Questions remain about the amendment (does it apply to '08 bonuses?), but it's clearly more rigid and draconian than the Administration initiative. Critics have already argued that it encourages companies to set annual salaries too high and does nothing to relate compensation to longer-term performance (a critical goal). Critics also speculate it could start an exodus of talent from TARP companies, right when talent (including new faces not responsible for past transgressions) is needed most. Lastly, Dodd's plan may also force fast paybacks to the government when there are better uses of capital in a crisis.

Having sown the executive compensation wind, the financial sector is now reaping the whirlwind. When the salary issue moved from the Administration to Congress, which is more responsive to widespread public anger, it spun out of control.

The anger over executive pay stems from any number of sources: the apparent lack of penalty to executives who caused the credit crisis and the financial service meltdown; the pay systems that rewarded paper churning and greed, not risk management and value creation; the seeming inability or unwillingness of companies that caused the problem to loosen credit since the fall; and the tone deaf symbolic acts (plane purchases, office decorations and billions in bonus) that the sector was too insensitive to explain (even if good explanations were to be had, at least as to planes and bonuses for some who deserved them).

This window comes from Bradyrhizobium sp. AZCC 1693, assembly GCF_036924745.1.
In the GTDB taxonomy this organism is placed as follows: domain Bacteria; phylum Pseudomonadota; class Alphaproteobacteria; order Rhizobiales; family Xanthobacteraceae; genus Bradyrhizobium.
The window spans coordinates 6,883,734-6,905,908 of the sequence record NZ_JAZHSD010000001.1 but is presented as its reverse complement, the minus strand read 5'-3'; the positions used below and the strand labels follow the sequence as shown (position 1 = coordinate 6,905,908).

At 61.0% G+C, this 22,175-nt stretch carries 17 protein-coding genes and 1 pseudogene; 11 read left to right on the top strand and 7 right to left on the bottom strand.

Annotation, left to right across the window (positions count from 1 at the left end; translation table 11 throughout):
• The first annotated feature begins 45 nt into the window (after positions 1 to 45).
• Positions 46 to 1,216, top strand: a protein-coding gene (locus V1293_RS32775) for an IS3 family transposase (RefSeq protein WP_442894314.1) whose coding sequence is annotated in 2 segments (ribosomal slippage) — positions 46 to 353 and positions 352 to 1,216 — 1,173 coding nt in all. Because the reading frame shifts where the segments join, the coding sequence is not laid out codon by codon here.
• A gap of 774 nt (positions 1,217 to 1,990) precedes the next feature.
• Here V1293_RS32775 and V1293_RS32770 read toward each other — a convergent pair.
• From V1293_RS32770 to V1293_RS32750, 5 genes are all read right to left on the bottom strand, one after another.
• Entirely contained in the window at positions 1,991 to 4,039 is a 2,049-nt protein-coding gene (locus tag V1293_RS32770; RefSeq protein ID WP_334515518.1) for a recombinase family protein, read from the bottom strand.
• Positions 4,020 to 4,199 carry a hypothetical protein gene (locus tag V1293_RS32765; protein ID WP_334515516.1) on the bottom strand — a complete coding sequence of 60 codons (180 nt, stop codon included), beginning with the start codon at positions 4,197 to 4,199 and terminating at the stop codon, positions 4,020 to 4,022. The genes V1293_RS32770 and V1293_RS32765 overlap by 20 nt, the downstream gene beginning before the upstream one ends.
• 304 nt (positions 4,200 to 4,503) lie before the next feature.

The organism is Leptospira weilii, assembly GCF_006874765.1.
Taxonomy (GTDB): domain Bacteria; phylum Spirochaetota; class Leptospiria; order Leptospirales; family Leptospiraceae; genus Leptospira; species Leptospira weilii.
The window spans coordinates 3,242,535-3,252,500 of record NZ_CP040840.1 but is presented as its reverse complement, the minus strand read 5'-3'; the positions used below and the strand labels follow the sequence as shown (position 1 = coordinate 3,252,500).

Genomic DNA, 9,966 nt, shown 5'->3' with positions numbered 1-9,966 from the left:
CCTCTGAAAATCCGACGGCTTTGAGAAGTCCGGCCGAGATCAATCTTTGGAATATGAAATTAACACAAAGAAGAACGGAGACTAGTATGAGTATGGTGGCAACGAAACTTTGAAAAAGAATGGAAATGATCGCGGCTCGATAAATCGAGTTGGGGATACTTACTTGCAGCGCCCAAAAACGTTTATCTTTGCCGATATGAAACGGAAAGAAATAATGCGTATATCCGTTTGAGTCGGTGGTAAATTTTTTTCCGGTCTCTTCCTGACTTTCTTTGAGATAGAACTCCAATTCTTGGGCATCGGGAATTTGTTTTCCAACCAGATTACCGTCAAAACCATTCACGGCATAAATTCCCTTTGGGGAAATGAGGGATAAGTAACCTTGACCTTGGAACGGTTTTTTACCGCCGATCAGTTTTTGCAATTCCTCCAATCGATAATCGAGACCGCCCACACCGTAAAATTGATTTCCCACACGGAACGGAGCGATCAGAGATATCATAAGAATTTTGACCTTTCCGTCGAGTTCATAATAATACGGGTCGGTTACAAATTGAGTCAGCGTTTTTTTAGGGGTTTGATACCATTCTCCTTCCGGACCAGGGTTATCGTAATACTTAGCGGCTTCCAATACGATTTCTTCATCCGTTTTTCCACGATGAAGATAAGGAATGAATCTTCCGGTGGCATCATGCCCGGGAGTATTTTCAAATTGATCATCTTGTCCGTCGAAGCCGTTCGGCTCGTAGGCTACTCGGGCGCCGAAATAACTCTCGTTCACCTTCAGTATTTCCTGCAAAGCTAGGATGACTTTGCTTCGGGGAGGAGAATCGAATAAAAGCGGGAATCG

But more profoundly, the failure of financial sector leadership what's led us to the Dodd Amendment.

Almost no financial services CEOs or Board leaders have stood up and said, Here is what went wrong. Here is how compensation contributed to the problem. Here is how we are going to fix it. 

The need for such constructive candor has been obvious for six months. But instead of candor, in general we've gotten silence. Even when the eight financial service CEO's testified before Congress, their written testimony had very little analysis, if any, on executive compensation — even as the storm warnings were everywhere, including just down the corridor in the Conference Committee.

Such a forthright discussion couldn't have stopped action in Washington on executive compensation, but it might have been enough to let the Admninistration's more nuanced, less punitive initiative take root.

In sum, the Dodd Amendment will feed the populist impulse but, as a policy matter, may well impair efforts to fix the financial sector, unless the Administration can work out some future modification. But financial sector leaders bear heavy blame — not only for causing the problem, but for failing to confront exec pay reform candidly, leaving its shape and direction to the political whirlwinds which sweep through the halls of Congress in times of stress. 

For more analysis and opinion on executive compensation, visit hbr.harvardbusiness.org.

By HarvardBusiness.org Editors  |  February 20, 2009; 9:00 AM ET  | Category:  Economy Watch